James Ray accepts responsibility for what happened in the Sedona, Ariz., sweat lodge that led to three deaths, but that does not make it a crime, said one of his lawyers, Brad Brian.
"After this happened he immediately reached out to the families. We have been meeting with the families' lawyers. But again, that doesn't make it a crime. We think turning this into a criminal charge we think is unjust and we look forward to proving his innocence in court," Brian said on "Good Morning America" this morning.
Ray, a controversial spiritual leader, was arrested last night and charged with three counts of manslaughter for the deaths of Kirby Brown, James Shore and Liz Neuman following the Oct. 8 ceremony.
Brian said his client is "devastated" by the deaths.
"This was a tragic accident. No one, including Mr. Ray, could have possibility foreseen consequences anything like this. He has thought about nothing else every day since this incident," Brian said.
The Yavapai County Sheriff's Office announced the arrest in a statement on its Web site Wednesday night.
"With the arrest of James Ray, Sheriff [Steve] Waugh hopes the families of the three victims will now have some measure of closure to this tragedy," according to the statement.
Ray was "cooperative" with police and answered routing booking questions, officer Dwight Develyn of the Yavapai County Sheriff's Office told ABC News. Bond was set for Ray at $5 million, the sheriff's office said.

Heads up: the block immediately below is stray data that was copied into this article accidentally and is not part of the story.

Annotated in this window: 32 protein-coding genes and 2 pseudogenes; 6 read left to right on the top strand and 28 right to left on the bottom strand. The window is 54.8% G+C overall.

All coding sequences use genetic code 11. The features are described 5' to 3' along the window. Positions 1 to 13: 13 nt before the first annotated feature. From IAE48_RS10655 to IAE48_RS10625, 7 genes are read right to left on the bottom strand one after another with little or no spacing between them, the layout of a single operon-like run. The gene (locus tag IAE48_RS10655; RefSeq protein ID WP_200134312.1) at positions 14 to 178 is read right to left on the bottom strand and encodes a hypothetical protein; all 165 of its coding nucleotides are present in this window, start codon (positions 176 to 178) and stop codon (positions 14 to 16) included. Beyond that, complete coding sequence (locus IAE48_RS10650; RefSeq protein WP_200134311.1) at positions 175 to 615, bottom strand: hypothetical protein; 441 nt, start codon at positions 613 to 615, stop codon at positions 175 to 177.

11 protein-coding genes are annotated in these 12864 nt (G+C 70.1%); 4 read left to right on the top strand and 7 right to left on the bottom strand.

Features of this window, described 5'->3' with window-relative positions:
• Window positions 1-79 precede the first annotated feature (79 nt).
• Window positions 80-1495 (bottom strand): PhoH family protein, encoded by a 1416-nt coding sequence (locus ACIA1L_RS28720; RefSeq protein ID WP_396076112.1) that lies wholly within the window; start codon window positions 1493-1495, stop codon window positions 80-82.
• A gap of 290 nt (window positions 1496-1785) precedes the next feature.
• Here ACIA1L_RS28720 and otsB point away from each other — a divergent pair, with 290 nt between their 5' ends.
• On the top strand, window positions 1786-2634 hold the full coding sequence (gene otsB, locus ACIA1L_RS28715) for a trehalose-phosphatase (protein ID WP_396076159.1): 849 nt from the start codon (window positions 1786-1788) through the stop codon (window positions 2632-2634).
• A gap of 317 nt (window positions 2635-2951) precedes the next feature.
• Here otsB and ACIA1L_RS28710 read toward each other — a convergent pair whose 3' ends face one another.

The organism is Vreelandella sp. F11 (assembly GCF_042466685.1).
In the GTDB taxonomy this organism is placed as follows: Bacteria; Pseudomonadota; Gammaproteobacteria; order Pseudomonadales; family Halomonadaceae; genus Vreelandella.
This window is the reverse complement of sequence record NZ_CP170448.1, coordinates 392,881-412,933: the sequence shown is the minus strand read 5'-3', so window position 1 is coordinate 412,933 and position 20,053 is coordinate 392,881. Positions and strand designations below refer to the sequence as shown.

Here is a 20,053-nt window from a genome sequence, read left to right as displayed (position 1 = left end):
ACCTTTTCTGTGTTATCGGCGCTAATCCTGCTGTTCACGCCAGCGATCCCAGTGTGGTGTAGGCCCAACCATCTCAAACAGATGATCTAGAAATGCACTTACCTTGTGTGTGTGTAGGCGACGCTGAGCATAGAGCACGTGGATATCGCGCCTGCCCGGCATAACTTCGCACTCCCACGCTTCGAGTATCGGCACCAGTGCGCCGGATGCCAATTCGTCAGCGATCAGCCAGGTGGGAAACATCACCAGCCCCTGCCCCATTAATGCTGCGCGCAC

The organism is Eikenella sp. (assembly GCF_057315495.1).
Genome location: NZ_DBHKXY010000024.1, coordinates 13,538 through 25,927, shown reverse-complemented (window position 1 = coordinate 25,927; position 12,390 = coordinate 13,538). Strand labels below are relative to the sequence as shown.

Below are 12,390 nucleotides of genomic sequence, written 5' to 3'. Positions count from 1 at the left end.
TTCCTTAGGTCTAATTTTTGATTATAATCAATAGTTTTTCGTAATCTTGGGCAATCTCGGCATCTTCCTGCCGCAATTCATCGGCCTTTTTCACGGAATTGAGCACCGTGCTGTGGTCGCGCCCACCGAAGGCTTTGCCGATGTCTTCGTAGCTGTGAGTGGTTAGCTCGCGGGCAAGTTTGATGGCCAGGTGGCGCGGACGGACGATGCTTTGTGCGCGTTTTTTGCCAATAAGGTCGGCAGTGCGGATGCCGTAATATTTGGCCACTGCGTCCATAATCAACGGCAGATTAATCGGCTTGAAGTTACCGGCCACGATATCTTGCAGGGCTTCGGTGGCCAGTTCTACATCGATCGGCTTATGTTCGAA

Brown, 38, and Shore, 40, both of whom paid nearly $10,000 to spend the week with Ray, died in the lodge.
Neuman, 49, spent more than a week in a coma and died Oct. 17. Eighteen others were injured.
Andrea Pucket, Neuman's daughter, was glad there was an arrest in the case.
"I think this is going to be a first step to starting to be able to move on with our lives," she told ABC News.
Survivor Beverly Bunn told "Good Morning America" that even while people were collapsing, vomiting and gasping for air, Ray, who was leading the ceremony, urged everyone to stay inside.
More than 60 people were gathered inside the tent hoping to cleanse their bodies. But within the hour people began to collapse and vomit, Bunn said.
While people were not physically forced to remain in the tent, Bunn said Ray would chide them if they wanted to leave, saying weakness could be overcome.
Brain says Ray took extreme precautions while conducting the ceremony and denies the charge that Ray prevented anyone from leaving.
"The people here who participated in these programs were intelligent, professional people who signed disclaimers, who understood this was going to be hot, understood this was going to be difficult. And yet, as I said, 20 people left during the sweat lodge. There were different rounds, the tent flaps were opened and people were allowed to leave," Brian told "GMA."
Days after the incident, Ray wrote on his Web site that for the families of the people who died, "the questions raised by the tragedy" needed to be answered.
"It's now clear I must dedicate all of my physical and emotional energies to helping bring some sort of closure to this matter," he wrote.
Puckett told ABC News in October she held Ray accountable for her mother's death.